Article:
Ukraine is expecting the most difficult heating season in its modern history. The problem is two-fold: where to get resources (money for gas and gas itself), and the high probability of destruction of electricity and heat supply facilities as a result of Russian bombings. Central authorities mostly say that everything is under control and all necessary measures are being taken. The government plans to purchase a reserve amount of the necessary equipment in case of its failure.
At the same time, mayors of Ukrainian cities last week came out with appeals to the public and advised the people in Kyiv to stock up on blankets and autonomous stoves. The mayor of Lviv recorded a video about gathering firewood and other advice on how to prepare for the upcoming winter. After these announcements, the price for firewood, pellets, generators, electric stoves increased even more, and shelves in stores with the these goods were emptied.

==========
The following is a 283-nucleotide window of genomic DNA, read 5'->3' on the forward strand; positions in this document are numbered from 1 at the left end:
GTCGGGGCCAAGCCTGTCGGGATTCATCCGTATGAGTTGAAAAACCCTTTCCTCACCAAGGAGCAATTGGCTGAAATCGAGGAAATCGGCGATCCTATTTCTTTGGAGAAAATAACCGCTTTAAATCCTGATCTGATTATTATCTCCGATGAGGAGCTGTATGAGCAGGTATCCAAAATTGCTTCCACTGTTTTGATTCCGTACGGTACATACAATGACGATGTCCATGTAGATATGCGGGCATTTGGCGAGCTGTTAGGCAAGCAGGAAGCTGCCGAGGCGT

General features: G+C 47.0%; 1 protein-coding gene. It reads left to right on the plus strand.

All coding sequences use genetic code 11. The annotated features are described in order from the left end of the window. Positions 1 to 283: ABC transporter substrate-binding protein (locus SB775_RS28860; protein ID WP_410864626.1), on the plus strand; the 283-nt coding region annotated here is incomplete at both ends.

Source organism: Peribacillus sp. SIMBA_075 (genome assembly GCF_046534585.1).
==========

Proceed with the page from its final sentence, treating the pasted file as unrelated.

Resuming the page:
The question of surviving the upcoming winter for Ukraine is not only about gas volumes. Yes, there is not enough gas and most of the production is in the war zone. But gas consumption also fell by 40% due to the departure of millions of people from country, the impossibility of supply to certain parts of the country and the shutdown of industrial enterprises. Currently, underground gas storage facilities in Ukraine are filled with 12.6 bcm of gas. According to experts, 15 bcm will be sufficient. Every month, Ukraine pumps about 1.1 billion cubic meters of its own gas into storage facilities. If Russia completely stops the transit of gas to the EU through Ukraine, the pressure in the gas transportation system will drop. In this case it will be necessary to import additional 1-2 bcm. We wrote in detail about the issue of energy resources and money in July.